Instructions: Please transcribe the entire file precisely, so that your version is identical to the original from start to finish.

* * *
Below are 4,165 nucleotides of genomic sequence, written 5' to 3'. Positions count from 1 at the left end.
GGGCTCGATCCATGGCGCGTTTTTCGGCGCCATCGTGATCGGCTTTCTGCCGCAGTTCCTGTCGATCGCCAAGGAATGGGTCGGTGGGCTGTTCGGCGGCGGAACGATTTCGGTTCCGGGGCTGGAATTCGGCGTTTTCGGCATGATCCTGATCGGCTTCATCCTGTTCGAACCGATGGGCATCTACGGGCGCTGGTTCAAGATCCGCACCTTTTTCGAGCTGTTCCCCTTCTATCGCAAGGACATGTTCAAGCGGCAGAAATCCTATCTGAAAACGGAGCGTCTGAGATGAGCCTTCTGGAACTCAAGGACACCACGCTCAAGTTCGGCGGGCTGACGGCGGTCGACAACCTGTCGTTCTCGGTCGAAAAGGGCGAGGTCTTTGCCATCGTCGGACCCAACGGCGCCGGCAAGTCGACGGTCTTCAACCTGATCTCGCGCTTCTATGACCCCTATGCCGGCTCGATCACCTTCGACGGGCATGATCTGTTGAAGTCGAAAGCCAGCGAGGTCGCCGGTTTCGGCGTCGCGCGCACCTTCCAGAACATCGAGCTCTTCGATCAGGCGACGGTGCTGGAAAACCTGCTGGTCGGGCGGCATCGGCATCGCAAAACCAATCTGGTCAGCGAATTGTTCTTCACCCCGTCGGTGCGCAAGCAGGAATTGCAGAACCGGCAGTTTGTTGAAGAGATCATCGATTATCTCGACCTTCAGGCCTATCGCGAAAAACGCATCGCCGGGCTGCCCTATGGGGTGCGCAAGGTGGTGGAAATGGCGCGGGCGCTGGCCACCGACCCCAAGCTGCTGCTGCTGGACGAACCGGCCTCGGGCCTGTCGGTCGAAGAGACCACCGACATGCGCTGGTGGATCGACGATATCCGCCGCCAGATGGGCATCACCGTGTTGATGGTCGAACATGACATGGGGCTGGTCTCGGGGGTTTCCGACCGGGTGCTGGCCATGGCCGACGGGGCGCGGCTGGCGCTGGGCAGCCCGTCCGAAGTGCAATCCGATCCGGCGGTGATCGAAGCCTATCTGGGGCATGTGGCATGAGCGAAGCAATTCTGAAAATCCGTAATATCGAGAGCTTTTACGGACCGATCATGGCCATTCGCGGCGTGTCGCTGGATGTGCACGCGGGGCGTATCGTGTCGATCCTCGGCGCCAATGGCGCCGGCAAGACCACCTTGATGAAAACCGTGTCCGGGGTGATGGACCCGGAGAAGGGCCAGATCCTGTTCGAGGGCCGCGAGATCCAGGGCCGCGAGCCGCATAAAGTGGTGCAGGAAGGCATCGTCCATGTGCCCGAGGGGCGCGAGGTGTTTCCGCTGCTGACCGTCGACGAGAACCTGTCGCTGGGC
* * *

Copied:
Below are 4,165 nucleotides of genomic sequence, written 5' to 3'. Positions count from 1 at the left end.
GGGCTCGATCCATGGCGCGTTTTTCGGCGCCATCGTGATCGGCTTTCTGCCGCAGTTCCTGTCGATCGCCAAGGAATGGGTCGGTGGGCTGTTCGGCGGCGGAACGATTTCGGTTCCGGGGCTGGAATTCGGCGTTTTCGGCATGATCCTGATCGGCTTCATCCTGTTCGAACCGATGGGCATCTACGGGCGCTGGTTCAAGATCCGCACCTTTTTCGAGCTGTTCCCCTTCTATCGCAAGGACATGTTCAAGCGGCAGAAATCCTATCTGAAAACGGAGCGTCTGAGATGAGCCTTCTGGAACTCAAGGACACCACGCTCAAGTTCGGCGGGCTGACGGCGGTCGACAACCTGTCGTTCTCGGTCGAAAAGGGCGAGGTCTTTGCCATCGTCGGACCCAACGGCGCCGGCAAGTCGACGGTCTTCAACCTGATCTCGCGCTTCTATGACCCCTATGCCGGCTCGATCACCTTCGACGGGCATGATCTGTTGAAGTCGAAAGCCAGCGAGGTCGCCGGTTTCGGCGTCGCGCGCACCTTCCAGAACATCGAGCTCTTCGATCAGGCGACGGTGCTGGAAAACCTGCTGGTCGGGCGGCATCGGCATCGCAAAACCAATCTGGTCAGCGAATTGTTCTTCACCCCGTCGGTGCGCAAGCAGGAATTGCAGAACCGGCAGTTTGTTGAAGAGATCATCGATTATCTCGACCTTCAGGCCTATCGCGAAAAACGCATCGCCGGGCTGCCCTATGGGGTGCGCAAGGTGGTGGAAATGGCGCGGGCGCTGGCCACCGACCCCAAGCTGCTGCTGCTGGACGAACCGGCCTCGGGCCTGTCGGTCGAAGAGACCACCGACATGCGCTGGTGGATCGACGATATCCGCCGCCAGATGGGCATCACCGTGTTGATGGTCGAACATGACATGGGGCTGGTCTCGGGGGTTTCCGACCGGGTGCTGGCCATGGCCGACGGGGCGCGGCTGGCGCTGGGCAGCCCGTCCGAAGTGCAATCCGATCCGGCGGTGATCGAAGCCTATCTGGGGCATGTGGCATGAGCGAAGCAATTCTGAAAATCCGTAATATCGAGAGCTTTTACGGACCGATCATGGCCATTCGCGGCGTGTCGCTGGATGTGCACGCGGGGCGTATCGTGTCGATCCTCGGCGCCAATGGCGCCGGCAAGACCACCTTGATGAAAACCGTGTCCGGGGTGATGGACCCGGAGAAGGGCCAGATCCTGTTCGAGGGCCGCGAGATCCAGGGCCGCGAGCCGCATAAAGTGGTGCAGGAAGGCATCGTCCATGTGCCCGAGGGGCGCGAGGTGTTTCCGCTGCTGACCGTCGACGAGAACCTGTCGCTGGGC